The 18-year-old White man accused of killing 10 people in a racist mass shooting Saturday at a supermarket in Buffalo, New York, had visited in early March, police commissioner Joseph Gramaglia said Monday.
Officials had previously said the suspect, who is from Conklin, about 200 miles away, arrived in Buffalo on Friday for the first time to scout out the Tops Friendly Markets store in a predominantly Black neighborhood. However, Gramaglia updated that timeline as he described the investigation into the suspect's extensive "digital footprint."
"Information has also come as a result of some of this investigation that the individual was here a few months ago, back in early March," Gramaglia said.
The information comes as investigators have dug into a 180-page diatribe posted online and attributed to the suspected gunman that lays out in detail his motives and plans for the attack.
The massacre follows other mass shootings in recent years in which authorities say a White supremacist suspect was motivated by racial hatred, including in El Paso, Texas, Charleston, South Carolina, and as far as Norway and New Zealand.
Here's what we know so far about the attack:
About the attack: Gramaglia said the suspect drove to the store around 2:30 p.m. ET. Wearing tactical gear, he shot four people in the parking lot, Gramaglia said, and then went inside the store, where a security guard engaged him. The suspect shot and killed the guard and then "continued to work his way through the store," Gramaglia said.
The victims: A retired police lieutenant. A substitute teacher who was a "pillar of the community." A beloved grandmother of six. A dedicated community activist. They were among the 10 people killed in the shooting. Thirteen people, ages 20 to 86, were shot. Eleven were Black and two were White, Buffalo police said.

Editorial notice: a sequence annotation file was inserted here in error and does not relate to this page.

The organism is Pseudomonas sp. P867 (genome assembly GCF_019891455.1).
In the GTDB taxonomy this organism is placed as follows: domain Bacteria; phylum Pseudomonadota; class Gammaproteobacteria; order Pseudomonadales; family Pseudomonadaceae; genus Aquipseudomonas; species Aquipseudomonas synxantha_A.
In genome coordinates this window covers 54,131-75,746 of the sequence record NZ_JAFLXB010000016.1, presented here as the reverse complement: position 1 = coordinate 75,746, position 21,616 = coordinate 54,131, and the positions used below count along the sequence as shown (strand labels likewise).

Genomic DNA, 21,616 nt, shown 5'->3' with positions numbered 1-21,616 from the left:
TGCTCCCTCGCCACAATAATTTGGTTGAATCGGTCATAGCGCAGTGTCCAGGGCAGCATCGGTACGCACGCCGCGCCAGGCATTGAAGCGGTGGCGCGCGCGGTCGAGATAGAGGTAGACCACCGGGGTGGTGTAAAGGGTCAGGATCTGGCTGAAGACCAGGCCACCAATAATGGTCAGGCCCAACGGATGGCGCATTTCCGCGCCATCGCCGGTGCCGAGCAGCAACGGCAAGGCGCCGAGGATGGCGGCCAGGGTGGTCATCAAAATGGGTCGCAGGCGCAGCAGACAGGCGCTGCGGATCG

The investigation: Department of Homeland Security Secretary Alejandro Mayorkas told CNN Monday that the shooting is being investigated as a hate crime, but declined to call it a domestic terrorist attack. “With respect to the tragic events of this past Saturday, it is being investigated, as the FBI articulated, as a hate crime,” Mayorkas told CNN’s Jeremy Diamond. “The term domestic terrorism is a legal term, and because the investigation is ongoing, I won't — I won't employ that term.”
Federal prosecutors are working to bring charges against the shooting suspect law enforcement officials said. Those charges are expected in the coming days, and would be in addition to state charges. The suspect was charged with first-degree murder Saturday. He has pleaded not guilty.
Attorney General Merrick Garland on Saturday said the Justice Department was investigating the attack as a “hate crime and an act of racially-motivated violent extremism.” It’s unclear if the Justice Department would be able to seek the federal death penalty — as that depends on what charges are brought. At a news conference on Saturday, US Attorney Trini Ross was asked about the possibility of federal charges and the death penalty being sought, and she responded, “All options are on the table as we go forward with the investigation.”
The shooting suspect's racist statement: A 180-page diatribe attributed to the shooting suspect, which posted online just before the deadly rampage, shows in chilling detail the meticulous planning that apparently went into the racist massacre.
Alongside tirades about his false belief that White Americans were being “replaced” by people of other races, the 18-year-old suspect allegedly included in the writing a hand-drawn map of the store he targeted, a minute-by-minute plan of the deadly attack, and pages upon pages listing the equipment and clothing he planned to wear – from military-style body armor down to the brand of his underwear.
What happens next: President Biden and the first lady are scheduled to visit Buffalo on Tuesday and meet with the families of the shooting victims, first responders and community leaders.
CNN's Alisha Ebrahimji, Dakin Andone and Amir Vera contributed reporting to this post.
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